We had our OB lab simulation on Thursday, and while I walked into it feeling not so thrilled about the fact that I was giving up my Thursday morning volunteer shift at Children’s in order to attend a mandatory clinical lab simulation, I walked out of it happy and glad to have had the opportunity.
The simulation had three stations. The first station was probably my favorite…we were taken into a “clinic” and given the woman’s chart, told to look it over & come up with an SBAR report, and then call the hospital with our report so the hospital could admit “Annie Havnbaby.” I think I liked this one the best because the collaboration of coming up with an appropriate SBAR report really made me critically think about how to put an SBAR report together, since I haven’t ever had the need to and probably won’t until I’m a new grad nurse.
We were probably at this station for about 25 minutes and then we moved on to being “labor and delivery” nurses in the hospital for our next station. We entered Annie Havnbaby’s room and supported her through her contractions. She had pitocin running so we were carefully monitoring her contractions and the FHTs (fetal heart tones). At one point during a contraction her FHTs dropped due to a late decel so we had to intervene in order to get the baby the oxygen it needed – we put mother on her side, stopped the pitocin, opened up a fluid bolus, put an oxygen mask on her at 10L/min and then called the doctor with the information that she’d had a late decel and we’d stopped the pitocin. At that point the doctor came in, examined Annie and found her to be 100% effaced and 10cm dilated, and we were told then that our simulation for that station was over.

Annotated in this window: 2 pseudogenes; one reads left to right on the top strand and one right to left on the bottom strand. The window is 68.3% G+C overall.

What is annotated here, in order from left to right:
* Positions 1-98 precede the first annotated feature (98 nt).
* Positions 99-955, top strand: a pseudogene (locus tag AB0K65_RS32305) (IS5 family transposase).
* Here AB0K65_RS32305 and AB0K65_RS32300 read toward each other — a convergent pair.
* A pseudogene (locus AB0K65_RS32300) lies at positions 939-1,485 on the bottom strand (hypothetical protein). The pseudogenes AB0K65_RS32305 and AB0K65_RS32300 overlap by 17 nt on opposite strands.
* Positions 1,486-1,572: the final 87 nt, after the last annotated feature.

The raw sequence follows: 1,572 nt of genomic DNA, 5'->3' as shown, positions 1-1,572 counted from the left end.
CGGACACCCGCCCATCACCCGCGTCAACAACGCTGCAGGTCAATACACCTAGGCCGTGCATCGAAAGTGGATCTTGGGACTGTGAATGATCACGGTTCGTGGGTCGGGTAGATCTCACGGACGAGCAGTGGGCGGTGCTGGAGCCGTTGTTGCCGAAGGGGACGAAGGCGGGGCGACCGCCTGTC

We were given feedback about our performance and told that we did really well. The only two things that we could’ve done better was recognize the decel earlier – we were about a minute behind in recognizing it – and checking Annie after she told us that she was feeling a lot more pressure, because apparently she’d gone from a 4cm to a 10cm in that short amount of time and in the real world if we wouldn’t have checked she possibly could have had the baby right there in the bed without us even realizing it.
So then we moved on to our next station – the newborn station! There were 3 babies set up in this station. One was for us to practice giving our Vitamin K shots, one was to practice measuring and weighing the baby, and one was for us to practice getting the 1min and 5min APGAR scores on a baby. This station was fun and not too complicated. I feel like we were in there for about 10 minutes before being told we were done and feeling out a form for feedback for the instructors.
It was a fun simulation!! I really enjoy simulations because unlike in clinicals where if something were to really happen you’d step back and allow the nurses room to do their jobs, you’re actually acting as a nurse and YOU’RE the one who has to make all of the decisions and do the job that you’re training to do. They’re definitely helpful in preparing you to critically think and act like a nurse.
Onward and upward! Looking forward to the next lab simulation that comes my way – unfortunately I don’t think that’s until next semester.